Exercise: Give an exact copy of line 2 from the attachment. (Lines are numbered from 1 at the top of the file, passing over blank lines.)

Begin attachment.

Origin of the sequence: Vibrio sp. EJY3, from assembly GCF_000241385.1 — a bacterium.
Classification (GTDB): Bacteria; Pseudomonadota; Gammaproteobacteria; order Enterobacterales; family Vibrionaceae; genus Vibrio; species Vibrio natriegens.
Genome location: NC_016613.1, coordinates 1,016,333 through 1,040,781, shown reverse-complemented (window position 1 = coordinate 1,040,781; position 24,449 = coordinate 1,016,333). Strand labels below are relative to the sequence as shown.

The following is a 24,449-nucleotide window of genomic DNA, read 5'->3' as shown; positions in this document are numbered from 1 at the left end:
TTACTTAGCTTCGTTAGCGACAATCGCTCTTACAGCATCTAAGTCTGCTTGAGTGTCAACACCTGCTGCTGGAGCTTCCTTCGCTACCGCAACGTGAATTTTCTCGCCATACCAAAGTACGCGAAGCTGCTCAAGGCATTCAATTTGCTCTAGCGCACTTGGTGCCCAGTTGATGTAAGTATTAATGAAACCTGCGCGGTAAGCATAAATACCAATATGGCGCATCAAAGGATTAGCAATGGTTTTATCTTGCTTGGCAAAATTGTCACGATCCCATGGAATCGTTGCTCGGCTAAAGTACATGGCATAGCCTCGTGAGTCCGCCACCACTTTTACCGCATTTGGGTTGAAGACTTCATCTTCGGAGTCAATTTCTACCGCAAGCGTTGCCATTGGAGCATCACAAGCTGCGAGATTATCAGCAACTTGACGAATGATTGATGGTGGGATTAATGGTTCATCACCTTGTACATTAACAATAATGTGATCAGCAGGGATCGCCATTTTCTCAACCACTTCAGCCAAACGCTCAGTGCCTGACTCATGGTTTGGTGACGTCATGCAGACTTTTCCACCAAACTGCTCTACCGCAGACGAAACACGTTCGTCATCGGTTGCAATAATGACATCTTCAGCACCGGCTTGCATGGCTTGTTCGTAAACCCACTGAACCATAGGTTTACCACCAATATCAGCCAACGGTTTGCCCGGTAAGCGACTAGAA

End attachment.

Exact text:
Classification (GTDB): Bacteria; Pseudomonadota; Gammaproteobacteria; order Enterobacterales; family Vibrionaceae; genus Vibrio; species Vibrio natriegens.